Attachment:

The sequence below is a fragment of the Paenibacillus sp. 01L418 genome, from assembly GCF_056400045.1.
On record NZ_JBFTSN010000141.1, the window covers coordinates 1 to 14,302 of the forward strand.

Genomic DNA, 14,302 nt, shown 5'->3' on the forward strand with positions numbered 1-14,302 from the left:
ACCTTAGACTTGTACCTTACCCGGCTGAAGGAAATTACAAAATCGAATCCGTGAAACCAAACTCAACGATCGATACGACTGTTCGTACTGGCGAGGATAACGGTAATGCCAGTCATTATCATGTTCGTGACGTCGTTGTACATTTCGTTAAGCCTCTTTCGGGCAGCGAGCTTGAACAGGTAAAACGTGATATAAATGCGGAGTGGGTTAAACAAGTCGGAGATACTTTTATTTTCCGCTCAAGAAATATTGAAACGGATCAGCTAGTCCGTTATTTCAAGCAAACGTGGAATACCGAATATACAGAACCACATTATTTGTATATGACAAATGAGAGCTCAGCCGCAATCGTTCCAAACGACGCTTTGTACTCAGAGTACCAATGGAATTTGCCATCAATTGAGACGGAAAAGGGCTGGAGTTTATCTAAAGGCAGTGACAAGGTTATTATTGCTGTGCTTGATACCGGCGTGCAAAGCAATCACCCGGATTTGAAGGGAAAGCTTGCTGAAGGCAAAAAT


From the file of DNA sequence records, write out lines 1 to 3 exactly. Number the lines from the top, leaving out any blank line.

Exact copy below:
The sequence below is a fragment of the Paenibacillus sp. 01L418 genome, from assembly GCF_056400045.1.
On record NZ_JBFTSN010000141.1, the window covers coordinates 1 to 14,302 of the forward strand.

Genomic DNA, 14,302 nt, shown 5'->3' on the forward strand with positions numbered 1-14,302 from the left: